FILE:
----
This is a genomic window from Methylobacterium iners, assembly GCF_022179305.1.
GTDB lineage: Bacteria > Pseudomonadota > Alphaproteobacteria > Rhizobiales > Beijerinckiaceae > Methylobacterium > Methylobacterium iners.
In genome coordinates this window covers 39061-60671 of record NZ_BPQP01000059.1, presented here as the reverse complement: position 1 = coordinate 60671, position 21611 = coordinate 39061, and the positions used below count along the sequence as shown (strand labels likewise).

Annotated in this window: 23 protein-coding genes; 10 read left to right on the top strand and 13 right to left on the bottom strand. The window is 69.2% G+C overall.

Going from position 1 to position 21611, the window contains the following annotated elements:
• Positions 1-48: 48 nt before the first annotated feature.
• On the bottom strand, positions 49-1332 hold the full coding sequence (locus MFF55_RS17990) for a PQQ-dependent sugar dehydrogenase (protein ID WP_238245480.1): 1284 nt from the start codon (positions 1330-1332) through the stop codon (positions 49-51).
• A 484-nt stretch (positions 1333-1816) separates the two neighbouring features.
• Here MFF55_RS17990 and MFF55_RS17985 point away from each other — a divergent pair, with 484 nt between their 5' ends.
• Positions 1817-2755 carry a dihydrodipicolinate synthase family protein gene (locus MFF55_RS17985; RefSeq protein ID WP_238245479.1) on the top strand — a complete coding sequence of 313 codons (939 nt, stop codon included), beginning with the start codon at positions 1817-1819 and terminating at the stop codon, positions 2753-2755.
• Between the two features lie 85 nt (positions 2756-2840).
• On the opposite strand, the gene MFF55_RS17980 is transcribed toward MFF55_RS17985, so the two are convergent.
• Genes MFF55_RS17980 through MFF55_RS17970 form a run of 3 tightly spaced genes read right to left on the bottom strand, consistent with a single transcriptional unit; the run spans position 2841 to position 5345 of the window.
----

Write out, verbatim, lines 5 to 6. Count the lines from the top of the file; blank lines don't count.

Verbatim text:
Going from position 1 to position 21611, the window contains the following annotated elements:
• Positions 1-48: 48 nt before the first annotated feature.